Become a “Big Sister” –– become part of the family
Feb 20, 2018 03:58PM
L-R: Kelsey, Simone and Sydney Harris
Amy Cronauer and Kara Cutcher couldn’t be happier to be Big Sisters.
“I had been reflecting on some of the challenges on our society, and how we can live in a city with someone and yet be so divided. By race. By politics. By religion. By socio-economic status. We’re divided by so much and I thought the way you can make a direct impact on that is through family,” Cronauer says.
So she joined Big Brothers Big Sisters (BBBS) and became a Big Sister to Kelsey Harris (age 12) of Cleveland. Her younger sister Sydney (age 11) also has a Big Sister in teacher Kara Cutcher.
“Mentorship from many different people has helped me throughout my life,” Cronauer continues. “It was so important to have diverse opinions in my family. The most important thing we can do is give back to our own community. Kelsey lives just a few blocks from where I used to. So I think of it as investing in your neighborhood, investing in families… in young people as they’re becoming adults.”
“In both cases, BBBS has given the girls exposure to some of the things I can’t always do as a single parent. It provides different outlets, and avenues. They’re able to nurture some interests I may not be as familiar with because of their backgrounds. Kara is a teacher, for example, and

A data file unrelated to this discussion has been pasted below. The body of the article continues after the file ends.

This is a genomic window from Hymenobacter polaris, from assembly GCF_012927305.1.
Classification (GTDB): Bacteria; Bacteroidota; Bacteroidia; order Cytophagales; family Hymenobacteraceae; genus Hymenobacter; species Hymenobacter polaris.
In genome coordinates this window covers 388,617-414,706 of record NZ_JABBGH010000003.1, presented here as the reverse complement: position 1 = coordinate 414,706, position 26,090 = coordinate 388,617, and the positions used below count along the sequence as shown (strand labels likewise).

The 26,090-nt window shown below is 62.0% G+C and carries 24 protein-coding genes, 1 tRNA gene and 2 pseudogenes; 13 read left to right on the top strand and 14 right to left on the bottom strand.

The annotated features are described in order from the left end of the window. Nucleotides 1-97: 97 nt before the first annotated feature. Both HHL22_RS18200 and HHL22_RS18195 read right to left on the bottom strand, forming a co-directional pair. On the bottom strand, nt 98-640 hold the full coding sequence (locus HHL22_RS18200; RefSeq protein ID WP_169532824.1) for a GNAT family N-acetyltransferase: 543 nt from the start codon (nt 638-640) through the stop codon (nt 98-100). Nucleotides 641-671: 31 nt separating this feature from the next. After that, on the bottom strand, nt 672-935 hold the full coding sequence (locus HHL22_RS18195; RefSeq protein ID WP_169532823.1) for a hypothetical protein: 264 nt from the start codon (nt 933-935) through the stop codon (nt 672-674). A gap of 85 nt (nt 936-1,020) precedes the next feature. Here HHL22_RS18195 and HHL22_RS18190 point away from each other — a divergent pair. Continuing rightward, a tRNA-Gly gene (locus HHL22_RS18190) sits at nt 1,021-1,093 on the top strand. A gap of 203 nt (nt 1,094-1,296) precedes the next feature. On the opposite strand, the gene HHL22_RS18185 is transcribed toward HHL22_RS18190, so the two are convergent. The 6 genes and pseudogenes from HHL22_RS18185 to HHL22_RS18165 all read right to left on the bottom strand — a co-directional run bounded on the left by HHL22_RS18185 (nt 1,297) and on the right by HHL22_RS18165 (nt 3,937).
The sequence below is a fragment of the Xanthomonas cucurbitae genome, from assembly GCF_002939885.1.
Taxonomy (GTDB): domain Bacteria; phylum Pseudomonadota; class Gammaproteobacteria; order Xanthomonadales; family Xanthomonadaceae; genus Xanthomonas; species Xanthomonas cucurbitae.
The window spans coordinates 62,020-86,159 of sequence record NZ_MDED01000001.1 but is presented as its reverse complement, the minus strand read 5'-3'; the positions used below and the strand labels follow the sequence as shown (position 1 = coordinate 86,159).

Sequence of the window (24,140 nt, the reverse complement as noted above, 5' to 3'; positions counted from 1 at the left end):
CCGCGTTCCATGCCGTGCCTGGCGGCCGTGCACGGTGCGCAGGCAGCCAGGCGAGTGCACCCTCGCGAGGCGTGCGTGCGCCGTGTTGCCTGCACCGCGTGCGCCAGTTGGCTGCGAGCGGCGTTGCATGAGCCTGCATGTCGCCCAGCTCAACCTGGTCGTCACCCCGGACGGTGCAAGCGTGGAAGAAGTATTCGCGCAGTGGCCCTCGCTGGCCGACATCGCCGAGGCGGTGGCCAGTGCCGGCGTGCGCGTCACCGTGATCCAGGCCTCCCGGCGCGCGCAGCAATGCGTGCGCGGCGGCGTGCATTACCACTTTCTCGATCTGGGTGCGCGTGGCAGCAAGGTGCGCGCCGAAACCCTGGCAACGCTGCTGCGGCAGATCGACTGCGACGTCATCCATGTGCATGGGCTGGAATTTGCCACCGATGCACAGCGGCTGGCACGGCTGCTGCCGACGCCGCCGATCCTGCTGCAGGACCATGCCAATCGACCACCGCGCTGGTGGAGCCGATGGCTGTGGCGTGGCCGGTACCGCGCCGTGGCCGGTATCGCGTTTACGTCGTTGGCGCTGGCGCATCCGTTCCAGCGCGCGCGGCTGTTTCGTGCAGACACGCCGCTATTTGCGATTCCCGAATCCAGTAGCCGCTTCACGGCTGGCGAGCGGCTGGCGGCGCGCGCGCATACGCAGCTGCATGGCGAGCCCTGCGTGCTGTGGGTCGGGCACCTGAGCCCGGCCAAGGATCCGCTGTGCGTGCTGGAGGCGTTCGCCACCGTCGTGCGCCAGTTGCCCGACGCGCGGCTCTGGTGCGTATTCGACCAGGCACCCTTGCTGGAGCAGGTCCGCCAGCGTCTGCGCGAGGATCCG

Amy is involved with the Museum of Art,” says the girls’ mother, Simone Harris.
She continues, “Amy and Kara have become like family. They took the girls Christmas shopping and they both came over for a holiday dinner. They’ve met all the family members. I try to incorporate them and make them feel like they’re family.”
“I love watching Kelsey become herself. It’s amazing to watch her individualize. The way I see the program is just growing that child’s village to have different or interesting life experiences,” Cronauer continues. “They truly treat me like family.”
Kara Cutcher had experience working in underserved communities in Chicago, and felt called to join after hearing a student’s positive experience with BBBS.
“Philanthropy and altruism have always been important to me and it’s really important to me to do something to get involved in my community. I love working with young women and I love serving as a mentor… we learn a lot from each other. Sydney teaches me to see things from another perspective,” Cutcher says.
“We’ve been to SkyZone, the library, we’ve done homework together, made a cake, taken dogs on a walk, gone to movies, gone to lunch, done crafts, browsed craft stores… Sydney is such a good, well-rounded kid. It’s been a great experience getting to know her and her family,” Cutcher continues.
Amy, Kara and Simone all spoke highly of the way BBBS prepares everyone for the relationship. They have an in-depth matching process and orientation to make sure it’s the right fit. BBBS also has match specialists who check in frequently to help with any concerns and offer guidance. BBBS also hosts Big-Little group events and offers up ideas for socializing one on one.
When it comes to finding time in your schedule, Cutcher says, “You can tailor it to your needs; your availability. It’s just a great opportunity to build a relationship with a child.”
“It is such a benefit in my life. It is so fulfilling for me,” Cronauer says through teary eyes. “Kelsey gets me out of my shell, and more active. I’m doing things I never would have done without her.”
“I hope people consider supporting the organization through a donation—it’s so deserving, and it’s so directly related,” Cronauer urges.
To make an online donation, or for information about becoming a mentor or enrolling your child in the program, visit www.wementoryouth.org.